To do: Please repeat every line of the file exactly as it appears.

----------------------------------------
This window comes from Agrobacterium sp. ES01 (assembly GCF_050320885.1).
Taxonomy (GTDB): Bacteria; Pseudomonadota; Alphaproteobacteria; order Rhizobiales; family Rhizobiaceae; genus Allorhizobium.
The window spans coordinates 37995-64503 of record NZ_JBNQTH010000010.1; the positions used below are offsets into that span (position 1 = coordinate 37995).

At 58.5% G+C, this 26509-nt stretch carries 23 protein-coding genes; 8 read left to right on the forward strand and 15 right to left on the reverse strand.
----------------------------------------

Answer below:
This window comes from Agrobacterium sp. ES01 (assembly GCF_050320885.1).
Taxonomy (GTDB): Bacteria; Pseudomonadota; Alphaproteobacteria; order Rhizobiales; family Rhizobiaceae; genus Allorhizobium.
The window spans coordinates 37995-64503 of record NZ_JBNQTH010000010.1; the positions used below are offsets into that span (position 1 = coordinate 37995).

At 58.5% G+C, this 26509-nt stretch carries 23 protein-coding genes; 8 read left to right on the forward strand and 15 right to left on the reverse strand.